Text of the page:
Friday, 19 September 2008

Getting ready to go!

A mad rush to make sure all my bits are in place for next week's jaunt to Germany. Passport - check, EHIC card - check, dog to ma's - arranged, pew sheets - in hand, e-mails sent - yup. All systems go - H-Hour -48hrs.

We check into Edinburgh airport (Turnhouse, as I still call it) 5pm Sunday for the 7pm Sleazy Jet to Dortmund. Then to the Hotel Konigshof and a week of exploring ecumenical link possibilities between the EKD of Westphalia and their local ecumenical organisation the ACK (which has nothing to do with King's College London as far as I know) and FCT (Falkirk Churches Together).

Having done Latin rather than German at school, I had a sesh with Margaret our organist today. Not on music, but on German phrases (she speak Der lingo). I can now introduce myself, tell them I'm an SEC priest and find the toilet! Practical German for beginners! And I promise not to mention the War, Sybil!

Wednesday, 17 September 2008

Meetings in hell!

2 committee meetings in a day is bad. But when one of them is in a hall where you have a 70 piece symphony orchestra rehearsing next door, a samba band practicing upstairs and grumpy historians to be evicted from the room they occupied without consultation before you can even start, then bad acquires a whole new depth of meaning! There was something faintly appropriate however in the enforced soundtrack: we started to "Jesus Christ Superstar" and at the most boring bit of the agenda were serenaded by Glinka's "Night on the Bare Mountain". Light in even the most unlikely darkness!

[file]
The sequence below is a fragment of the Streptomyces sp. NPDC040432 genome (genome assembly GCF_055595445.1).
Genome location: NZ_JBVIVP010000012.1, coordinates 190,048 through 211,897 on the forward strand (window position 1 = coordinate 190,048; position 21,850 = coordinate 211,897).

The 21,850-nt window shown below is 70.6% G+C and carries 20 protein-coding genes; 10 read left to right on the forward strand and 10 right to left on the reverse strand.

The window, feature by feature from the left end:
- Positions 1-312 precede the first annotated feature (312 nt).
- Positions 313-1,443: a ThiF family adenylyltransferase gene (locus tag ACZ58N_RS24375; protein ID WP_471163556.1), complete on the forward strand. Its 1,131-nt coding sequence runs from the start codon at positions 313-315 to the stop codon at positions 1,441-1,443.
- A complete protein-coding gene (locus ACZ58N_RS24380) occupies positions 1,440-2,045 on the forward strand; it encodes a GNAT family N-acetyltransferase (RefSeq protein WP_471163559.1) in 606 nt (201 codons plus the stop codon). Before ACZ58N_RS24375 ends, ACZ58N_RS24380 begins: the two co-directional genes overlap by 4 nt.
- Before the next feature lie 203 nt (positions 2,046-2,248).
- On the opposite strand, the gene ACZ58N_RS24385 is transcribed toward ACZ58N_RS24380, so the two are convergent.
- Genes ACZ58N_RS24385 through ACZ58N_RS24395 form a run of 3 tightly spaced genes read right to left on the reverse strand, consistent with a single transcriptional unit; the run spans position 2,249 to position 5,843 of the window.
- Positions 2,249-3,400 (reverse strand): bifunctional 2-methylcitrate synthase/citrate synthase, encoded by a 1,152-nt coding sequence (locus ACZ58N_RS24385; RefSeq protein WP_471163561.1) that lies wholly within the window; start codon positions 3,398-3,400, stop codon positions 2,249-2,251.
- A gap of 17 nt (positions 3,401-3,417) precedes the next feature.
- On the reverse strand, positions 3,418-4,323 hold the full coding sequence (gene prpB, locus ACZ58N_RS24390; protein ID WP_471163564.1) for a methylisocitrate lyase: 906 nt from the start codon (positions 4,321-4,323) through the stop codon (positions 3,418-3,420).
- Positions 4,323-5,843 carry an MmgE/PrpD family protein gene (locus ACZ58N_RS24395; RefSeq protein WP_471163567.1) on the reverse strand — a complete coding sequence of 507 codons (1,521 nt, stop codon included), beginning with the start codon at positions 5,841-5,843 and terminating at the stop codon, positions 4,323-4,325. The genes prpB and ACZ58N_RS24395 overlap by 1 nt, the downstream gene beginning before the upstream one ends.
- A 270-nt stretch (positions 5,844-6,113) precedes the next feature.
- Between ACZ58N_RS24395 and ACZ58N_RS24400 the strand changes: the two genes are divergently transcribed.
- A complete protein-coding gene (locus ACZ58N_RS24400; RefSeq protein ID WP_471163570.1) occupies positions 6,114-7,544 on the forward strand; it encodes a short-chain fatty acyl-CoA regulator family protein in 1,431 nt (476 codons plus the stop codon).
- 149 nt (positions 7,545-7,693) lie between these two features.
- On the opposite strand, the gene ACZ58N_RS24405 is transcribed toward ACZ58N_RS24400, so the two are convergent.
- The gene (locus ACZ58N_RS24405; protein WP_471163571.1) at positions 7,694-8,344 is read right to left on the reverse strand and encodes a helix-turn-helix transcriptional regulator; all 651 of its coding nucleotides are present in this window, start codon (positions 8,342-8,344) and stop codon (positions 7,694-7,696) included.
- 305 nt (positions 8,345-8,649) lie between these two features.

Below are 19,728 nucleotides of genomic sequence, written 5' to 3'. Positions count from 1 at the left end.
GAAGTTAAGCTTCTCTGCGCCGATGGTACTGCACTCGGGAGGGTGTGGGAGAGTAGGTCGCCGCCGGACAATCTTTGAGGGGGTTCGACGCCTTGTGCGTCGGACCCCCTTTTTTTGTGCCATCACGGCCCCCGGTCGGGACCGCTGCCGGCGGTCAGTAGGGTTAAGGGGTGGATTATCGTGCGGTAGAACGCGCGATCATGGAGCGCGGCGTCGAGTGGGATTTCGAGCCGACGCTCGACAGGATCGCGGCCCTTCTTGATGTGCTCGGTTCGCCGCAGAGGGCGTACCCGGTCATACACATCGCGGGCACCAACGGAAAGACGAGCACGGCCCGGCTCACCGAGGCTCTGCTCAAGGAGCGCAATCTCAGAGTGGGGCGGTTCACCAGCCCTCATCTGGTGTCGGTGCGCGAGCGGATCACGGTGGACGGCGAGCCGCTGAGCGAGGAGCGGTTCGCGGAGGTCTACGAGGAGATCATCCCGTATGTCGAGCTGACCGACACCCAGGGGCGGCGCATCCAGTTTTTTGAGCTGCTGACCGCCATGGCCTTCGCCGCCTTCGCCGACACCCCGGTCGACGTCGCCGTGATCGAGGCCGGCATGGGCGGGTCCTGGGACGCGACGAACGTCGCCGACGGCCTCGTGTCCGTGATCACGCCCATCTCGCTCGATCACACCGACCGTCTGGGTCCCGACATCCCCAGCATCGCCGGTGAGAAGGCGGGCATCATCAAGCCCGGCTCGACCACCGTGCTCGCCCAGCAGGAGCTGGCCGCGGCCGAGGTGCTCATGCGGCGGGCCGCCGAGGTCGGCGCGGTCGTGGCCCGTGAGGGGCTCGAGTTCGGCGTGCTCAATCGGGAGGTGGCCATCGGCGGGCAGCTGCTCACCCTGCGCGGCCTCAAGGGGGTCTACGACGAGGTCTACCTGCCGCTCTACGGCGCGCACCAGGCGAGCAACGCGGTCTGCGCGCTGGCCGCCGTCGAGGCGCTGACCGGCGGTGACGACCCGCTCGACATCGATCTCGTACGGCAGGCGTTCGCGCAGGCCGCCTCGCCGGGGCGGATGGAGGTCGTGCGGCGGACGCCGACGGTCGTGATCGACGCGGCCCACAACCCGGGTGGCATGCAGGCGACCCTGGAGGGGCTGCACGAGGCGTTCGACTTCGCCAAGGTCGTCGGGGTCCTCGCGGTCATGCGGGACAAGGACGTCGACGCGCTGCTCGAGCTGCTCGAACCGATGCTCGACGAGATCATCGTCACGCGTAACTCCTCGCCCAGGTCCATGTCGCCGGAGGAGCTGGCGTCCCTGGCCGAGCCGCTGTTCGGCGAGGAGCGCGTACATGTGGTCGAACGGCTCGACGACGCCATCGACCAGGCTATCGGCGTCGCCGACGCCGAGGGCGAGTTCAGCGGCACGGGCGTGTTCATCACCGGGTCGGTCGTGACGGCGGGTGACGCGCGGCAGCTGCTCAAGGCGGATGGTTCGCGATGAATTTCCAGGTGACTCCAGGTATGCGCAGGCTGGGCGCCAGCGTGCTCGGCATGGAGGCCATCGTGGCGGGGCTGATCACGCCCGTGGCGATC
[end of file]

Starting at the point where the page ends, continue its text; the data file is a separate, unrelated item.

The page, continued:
Yesterday had a good spot in a meeting with a godly sister who I went to talk about my prayer life with. I was surprised to be told that I know something about spiritual poverty! In a good way! I'm happier now with enough from God rather than trying to grab everything or demanding it. Progress of sorts I think.